Personal possessions as cues for autobiographical remembering

Publication Type:
Thesis
Issue Date:
2018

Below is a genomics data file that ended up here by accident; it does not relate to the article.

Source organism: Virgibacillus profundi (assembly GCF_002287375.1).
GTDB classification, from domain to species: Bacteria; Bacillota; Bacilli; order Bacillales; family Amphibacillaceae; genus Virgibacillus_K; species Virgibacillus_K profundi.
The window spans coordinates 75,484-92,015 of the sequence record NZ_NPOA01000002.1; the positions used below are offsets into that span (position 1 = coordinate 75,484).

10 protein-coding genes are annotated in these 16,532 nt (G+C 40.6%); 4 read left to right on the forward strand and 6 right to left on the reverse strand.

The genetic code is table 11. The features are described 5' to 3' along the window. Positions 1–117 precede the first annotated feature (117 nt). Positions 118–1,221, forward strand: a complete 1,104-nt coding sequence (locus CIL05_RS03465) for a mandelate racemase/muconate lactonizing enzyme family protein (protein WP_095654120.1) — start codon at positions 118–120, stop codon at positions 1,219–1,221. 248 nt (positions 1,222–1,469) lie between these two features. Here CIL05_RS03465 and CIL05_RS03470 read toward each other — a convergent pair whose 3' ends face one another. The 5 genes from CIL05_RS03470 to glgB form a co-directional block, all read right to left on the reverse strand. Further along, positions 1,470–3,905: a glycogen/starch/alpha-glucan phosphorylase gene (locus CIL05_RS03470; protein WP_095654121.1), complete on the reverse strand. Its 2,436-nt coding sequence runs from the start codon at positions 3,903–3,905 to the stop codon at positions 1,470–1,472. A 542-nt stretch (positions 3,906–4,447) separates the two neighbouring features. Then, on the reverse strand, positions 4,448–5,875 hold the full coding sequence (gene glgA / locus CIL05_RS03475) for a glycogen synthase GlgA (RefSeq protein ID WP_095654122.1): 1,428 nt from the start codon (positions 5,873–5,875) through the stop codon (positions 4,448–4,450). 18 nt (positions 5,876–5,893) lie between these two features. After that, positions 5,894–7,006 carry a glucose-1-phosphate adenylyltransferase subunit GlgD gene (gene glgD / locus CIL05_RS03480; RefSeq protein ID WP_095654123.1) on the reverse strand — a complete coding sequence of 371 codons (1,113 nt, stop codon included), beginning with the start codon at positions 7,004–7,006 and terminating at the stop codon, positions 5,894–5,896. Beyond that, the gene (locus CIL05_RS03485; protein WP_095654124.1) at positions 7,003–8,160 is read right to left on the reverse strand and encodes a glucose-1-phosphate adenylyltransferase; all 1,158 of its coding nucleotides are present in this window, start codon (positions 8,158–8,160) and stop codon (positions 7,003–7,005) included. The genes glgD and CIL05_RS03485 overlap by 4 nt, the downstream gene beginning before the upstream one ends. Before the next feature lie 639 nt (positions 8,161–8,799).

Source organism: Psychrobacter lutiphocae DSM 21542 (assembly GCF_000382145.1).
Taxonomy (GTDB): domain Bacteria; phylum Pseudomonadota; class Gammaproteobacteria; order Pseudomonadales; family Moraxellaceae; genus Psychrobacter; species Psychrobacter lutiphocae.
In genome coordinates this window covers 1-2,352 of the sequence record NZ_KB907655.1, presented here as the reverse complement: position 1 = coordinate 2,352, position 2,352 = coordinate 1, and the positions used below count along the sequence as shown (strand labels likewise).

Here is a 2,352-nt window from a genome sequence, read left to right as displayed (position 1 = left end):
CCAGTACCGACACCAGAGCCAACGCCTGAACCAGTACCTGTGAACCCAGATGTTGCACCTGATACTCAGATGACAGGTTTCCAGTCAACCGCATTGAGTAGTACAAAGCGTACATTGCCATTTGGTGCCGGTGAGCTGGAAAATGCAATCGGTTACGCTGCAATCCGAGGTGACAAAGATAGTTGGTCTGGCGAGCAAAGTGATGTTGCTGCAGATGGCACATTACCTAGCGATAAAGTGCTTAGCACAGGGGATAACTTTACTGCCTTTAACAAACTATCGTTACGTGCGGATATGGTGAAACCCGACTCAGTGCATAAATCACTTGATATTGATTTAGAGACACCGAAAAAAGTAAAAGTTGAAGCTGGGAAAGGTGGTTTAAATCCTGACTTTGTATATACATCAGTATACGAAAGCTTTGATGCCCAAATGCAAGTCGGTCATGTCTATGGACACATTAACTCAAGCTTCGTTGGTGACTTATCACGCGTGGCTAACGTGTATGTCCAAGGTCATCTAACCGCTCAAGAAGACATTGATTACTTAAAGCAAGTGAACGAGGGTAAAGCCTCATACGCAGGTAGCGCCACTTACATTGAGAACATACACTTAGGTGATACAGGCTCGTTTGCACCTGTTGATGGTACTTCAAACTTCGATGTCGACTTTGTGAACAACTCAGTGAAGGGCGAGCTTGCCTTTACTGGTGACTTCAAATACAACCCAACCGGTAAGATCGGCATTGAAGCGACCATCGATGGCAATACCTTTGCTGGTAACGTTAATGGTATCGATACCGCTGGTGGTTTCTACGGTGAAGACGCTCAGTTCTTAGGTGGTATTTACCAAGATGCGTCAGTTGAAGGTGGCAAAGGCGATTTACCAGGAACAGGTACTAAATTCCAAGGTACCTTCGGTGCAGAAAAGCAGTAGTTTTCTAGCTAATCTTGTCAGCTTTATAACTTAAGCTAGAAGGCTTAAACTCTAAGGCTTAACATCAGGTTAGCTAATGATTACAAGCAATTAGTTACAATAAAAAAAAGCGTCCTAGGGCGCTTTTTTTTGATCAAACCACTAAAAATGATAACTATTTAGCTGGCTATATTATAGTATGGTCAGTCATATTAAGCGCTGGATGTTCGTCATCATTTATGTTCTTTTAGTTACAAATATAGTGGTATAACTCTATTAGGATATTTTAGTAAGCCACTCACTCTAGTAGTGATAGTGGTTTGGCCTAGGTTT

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An encounter with personal possessions in everyday life, such as souvenirs, jewellery, or digital photos, may bring the past back to mind. Sometimes this is a quick and fleeting memory, other times it brings back vivid memories and emotional responses. The research presented in this thesis investigates personal possessions as cues: The cued responses personal possessions evoke, how the item-memories relationship evolves, and what characteristics of items facilitate cued remembering. The phenomenon of the activation of memories is what we call ‘cuing’ and the memories of personal experiences of one’s individual life ‘autobiographical memories’ (Conway & Pleydell-Pearce 2000). Academia and industry have been developing products aiming to cue personal memories in everyday life. In the last few decades, the interest in design for remembering in the field of human-computer interaction has increased, with many new technologies facilitating remembering and storytelling (Van den Hoven 2014; Van den Hoven, Sas & Whittaker 2012). Especially the ease and growth of capturing media digitally, for example with cameras and mobile phones, inspired the development of new products and research prototypes to facilitate remembering. This motivated us to investigate the process of cued remembering by personal possessions, and how the item-memories relationship comes into existence to enable cued remembering. A better understanding of cued remembering may improve designs for remembering. Through three qualitative studies, this PhD research aimed to provide insight into the aspects influencing the item-memories relationship and the process of cued remembering, for physical as well as digital items. We found that different uses of personal items could influence their potential to cue memories, and also tensions in the relationship with possessions affected their potential to cue. We found that possessions could cue different types of responses and that these items had particular characteristics. From a longitudinal study, we found several reasons why cued responses by personal possessions changed over time. Based on interviews with repair professionals and object owners, we gained insights into the role of possessions’ traces and ageing on cued remembering. At the end of this thesis, we reflect on and discuss how the gained knowledge can facilitate design for remembering with design considerations for designers.
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